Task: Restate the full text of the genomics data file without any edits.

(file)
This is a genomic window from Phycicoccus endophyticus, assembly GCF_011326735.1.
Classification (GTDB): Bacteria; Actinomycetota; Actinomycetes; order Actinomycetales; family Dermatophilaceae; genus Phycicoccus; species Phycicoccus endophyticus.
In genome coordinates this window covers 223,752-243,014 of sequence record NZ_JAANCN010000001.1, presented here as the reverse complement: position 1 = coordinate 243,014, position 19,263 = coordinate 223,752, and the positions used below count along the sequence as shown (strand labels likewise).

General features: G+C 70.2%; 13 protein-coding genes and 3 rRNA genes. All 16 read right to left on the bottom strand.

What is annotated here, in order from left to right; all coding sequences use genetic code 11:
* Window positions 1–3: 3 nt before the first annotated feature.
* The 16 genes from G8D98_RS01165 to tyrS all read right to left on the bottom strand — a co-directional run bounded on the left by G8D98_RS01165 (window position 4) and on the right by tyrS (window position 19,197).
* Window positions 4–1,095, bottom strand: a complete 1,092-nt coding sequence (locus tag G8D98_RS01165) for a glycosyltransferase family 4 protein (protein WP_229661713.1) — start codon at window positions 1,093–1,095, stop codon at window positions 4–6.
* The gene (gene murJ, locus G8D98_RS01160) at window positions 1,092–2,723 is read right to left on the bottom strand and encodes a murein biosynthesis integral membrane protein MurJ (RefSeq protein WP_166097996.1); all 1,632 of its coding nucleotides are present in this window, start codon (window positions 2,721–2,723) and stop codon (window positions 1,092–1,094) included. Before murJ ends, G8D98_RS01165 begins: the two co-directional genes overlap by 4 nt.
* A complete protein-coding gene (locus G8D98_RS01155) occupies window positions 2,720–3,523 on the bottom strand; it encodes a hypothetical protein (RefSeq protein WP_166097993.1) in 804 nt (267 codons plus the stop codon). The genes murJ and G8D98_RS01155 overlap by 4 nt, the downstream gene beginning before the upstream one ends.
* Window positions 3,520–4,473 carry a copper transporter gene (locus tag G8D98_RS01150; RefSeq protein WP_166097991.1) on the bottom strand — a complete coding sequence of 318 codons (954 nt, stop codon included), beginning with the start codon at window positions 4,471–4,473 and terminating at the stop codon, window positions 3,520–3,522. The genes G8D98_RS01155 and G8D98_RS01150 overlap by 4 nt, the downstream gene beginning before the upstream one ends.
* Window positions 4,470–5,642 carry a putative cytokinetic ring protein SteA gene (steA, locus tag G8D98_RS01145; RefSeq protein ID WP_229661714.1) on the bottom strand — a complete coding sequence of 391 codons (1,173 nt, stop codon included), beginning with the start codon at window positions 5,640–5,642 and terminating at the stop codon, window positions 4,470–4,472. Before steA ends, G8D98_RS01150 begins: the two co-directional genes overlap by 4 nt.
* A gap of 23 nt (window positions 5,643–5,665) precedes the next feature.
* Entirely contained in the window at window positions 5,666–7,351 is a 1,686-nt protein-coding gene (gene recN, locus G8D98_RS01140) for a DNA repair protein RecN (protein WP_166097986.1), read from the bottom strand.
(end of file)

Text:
This is a genomic window from Phycicoccus endophyticus, assembly GCF_011326735.1.
Classification (GTDB): Bacteria; Actinomycetota; Actinomycetes; order Actinomycetales; family Dermatophilaceae; genus Phycicoccus; species Phycicoccus endophyticus.
In genome coordinates this window covers 223,752-243,014 of sequence record NZ_JAANCN010000001.1, presented here as the reverse complement: position 1 = coordinate 243,014, position 19,263 = coordinate 223,752, and the positions used below count along the sequence as shown (strand labels likewise).

General features: G+C 70.2%; 13 protein-coding genes and 3 rRNA genes. All 16 read right to left on the bottom strand.

What is annotated here, in order from left to right; all coding sequences use genetic code 11:
* Window positions 1–3: 3 nt before the first annotated feature.
* The 16 genes from G8D98_RS01165 to tyrS all read right to left on the bottom strand — a co-directional run bounded on the left by G8D98_RS01165 (window position 4) and on the right by tyrS (window position 19,197).
* Window positions 4–1,095, bottom strand: a complete 1,092-nt coding sequence (locus tag G8D98_RS01165) for a glycosyltransferase family 4 protein (protein WP_229661713.1) — start codon at window positions 1,093–1,095, stop codon at window positions 4–6.
* The gene (gene murJ, locus G8D98_RS01160) at window positions 1,092–2,723 is read right to left on the bottom strand and encodes a murein biosynthesis integral membrane protein MurJ (RefSeq protein WP_166097996.1); all 1,632 of its coding nucleotides are present in this window, start codon (window positions 2,721–2,723) and stop codon (window positions 1,092–1,094) included. Before murJ ends, G8D98_RS01165 begins: the two co-directional genes overlap by 4 nt.
* A complete protein-coding gene (locus G8D98_RS01155) occupies window positions 2,720–3,523 on the bottom strand; it encodes a hypothetical protein (RefSeq protein WP_166097993.1) in 804 nt (267 codons plus the stop codon). The genes murJ and G8D98_RS01155 overlap by 4 nt, the downstream gene beginning before the upstream one ends.
* Window positions 3,520–4,473 carry a copper transporter gene (locus tag G8D98_RS01150; RefSeq protein WP_166097991.1) on the bottom strand — a complete coding sequence of 318 codons (954 nt, stop codon included), beginning with the start codon at window positions 4,471–4,473 and terminating at the stop codon, window positions 3,520–3,522. The genes G8D98_RS01155 and G8D98_RS01150 overlap by 4 nt, the downstream gene beginning before the upstream one ends.
* Window positions 4,470–5,642 carry a putative cytokinetic ring protein SteA gene (steA, locus tag G8D98_RS01145; RefSeq protein ID WP_229661714.1) on the bottom strand — a complete coding sequence of 391 codons (1,173 nt, stop codon included), beginning with the start codon at window positions 5,640–5,642 and terminating at the stop codon, window positions 4,470–4,472. Before steA ends, G8D98_RS01150 begins: the two co-directional genes overlap by 4 nt.
* A gap of 23 nt (window positions 5,643–5,665) precedes the next feature.
* Entirely contained in the window at window positions 5,666–7,351 is a 1,686-nt protein-coding gene (gene recN, locus G8D98_RS01140) for a DNA repair protein RecN (protein WP_166097986.1), read from the bottom strand.